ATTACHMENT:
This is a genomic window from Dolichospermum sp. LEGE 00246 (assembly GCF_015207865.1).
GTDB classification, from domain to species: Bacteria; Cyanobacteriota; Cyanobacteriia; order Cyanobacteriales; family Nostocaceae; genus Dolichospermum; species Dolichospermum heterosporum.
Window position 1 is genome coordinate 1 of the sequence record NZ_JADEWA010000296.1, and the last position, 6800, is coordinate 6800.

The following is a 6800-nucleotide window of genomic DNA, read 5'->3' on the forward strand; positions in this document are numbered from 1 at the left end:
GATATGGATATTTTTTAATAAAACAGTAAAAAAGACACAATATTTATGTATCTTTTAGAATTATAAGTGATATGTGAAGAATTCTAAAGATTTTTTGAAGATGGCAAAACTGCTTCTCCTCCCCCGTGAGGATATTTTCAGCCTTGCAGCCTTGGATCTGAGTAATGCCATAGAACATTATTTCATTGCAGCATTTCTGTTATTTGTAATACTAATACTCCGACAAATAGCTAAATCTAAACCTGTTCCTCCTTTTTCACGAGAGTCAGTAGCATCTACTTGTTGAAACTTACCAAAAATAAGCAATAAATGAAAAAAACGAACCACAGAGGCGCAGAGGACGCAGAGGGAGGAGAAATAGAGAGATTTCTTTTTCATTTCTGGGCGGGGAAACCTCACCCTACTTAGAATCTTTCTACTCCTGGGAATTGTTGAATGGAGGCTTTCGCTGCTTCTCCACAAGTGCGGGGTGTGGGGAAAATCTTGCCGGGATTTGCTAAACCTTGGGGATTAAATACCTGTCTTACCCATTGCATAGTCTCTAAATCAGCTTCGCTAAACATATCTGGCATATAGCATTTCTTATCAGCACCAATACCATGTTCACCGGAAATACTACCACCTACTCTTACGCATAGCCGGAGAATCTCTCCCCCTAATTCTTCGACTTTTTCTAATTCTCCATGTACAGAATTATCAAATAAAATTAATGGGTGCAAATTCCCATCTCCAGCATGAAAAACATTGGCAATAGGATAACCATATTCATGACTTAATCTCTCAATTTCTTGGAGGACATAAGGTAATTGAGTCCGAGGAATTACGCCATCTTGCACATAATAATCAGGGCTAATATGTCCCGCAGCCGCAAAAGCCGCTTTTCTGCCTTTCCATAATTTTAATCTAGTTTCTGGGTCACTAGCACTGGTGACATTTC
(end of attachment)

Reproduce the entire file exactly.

This is a genomic window from Dolichospermum sp. LEGE 00246 (assembly GCF_015207865.1).
GTDB classification, from domain to species: Bacteria; Cyanobacteriota; Cyanobacteriia; order Cyanobacteriales; family Nostocaceae; genus Dolichospermum; species Dolichospermum heterosporum.
Window position 1 is genome coordinate 1 of the sequence record NZ_JADEWA010000296.1, and the last position, 6800, is coordinate 6800.

The following is a 6800-nucleotide window of genomic DNA, read 5'->3' on the forward strand; positions in this document are numbered from 1 at the left end:
GATATGGATATTTTTTAATAAAACAGTAAAAAAGACACAATATTTATGTATCTTTTAGAATTATAAGTGATATGTGAAGAATTCTAAAGATTTTTTGAAGATGGCAAAACTGCTTCTCCTCCCCCGTGAGGATATTTTCAGCCTTGCAGCCTTGGATCTGAGTAATGCCATAGAACATTATTTCATTGCAGCATTTCTGTTATTTGTAATACTAATACTCCGACAAATAGCTAAATCTAAACCTGTTCCTCCTTTTTCACGAGAGTCAGTAGCATCTACTTGTTGAAACTTACCAAAAATAAGCAATAAATGAAAAAAACGAACCACAGAGGCGCAGAGGACGCAGAGGGAGGAGAAATAGAGAGATTTCTTTTTCATTTCTGGGCGGGGAAACCTCACCCTACTTAGAATCTTTCTACTCCTGGGAATTGTTGAATGGAGGCTTTCGCTGCTTCTCCACAAGTGCGGGGTGTGGGGAAAATCTTGCCGGGATTTGCTAAACCTTGGGGATTAAATACCTGTCTTACCCATTGCATAGTCTCTAAATCAGCTTCGCTAAACATATCTGGCATATAGCATTTCTTATCAGCACCAATACCATGTTCACCGGAAATACTACCACCTACTCTTACGCATAGCCGGAGAATCTCTCCCCCTAATTCTTCGACTTTTTCTAATTCTCCATGTACAGAATTATCAAATAAAATTAATGGGTGCAAATTCCCATCTCCAGCATGAAAAACATTGGCAATAGGATAACCATATTCATGACTTAATCTCTCAATTTCTTGGAGGACATAAGGTAATTGAGTCCGAGGAATTACGCCATCTTGCACATAATAATCAGGGCTAATATGTCCCGCAGCCGCAAAAGCCGCTTTTCTGCCTTTCCATAATTTTAATCTAGTTTCTGGGTCACTAGCACTGGTGACATTTC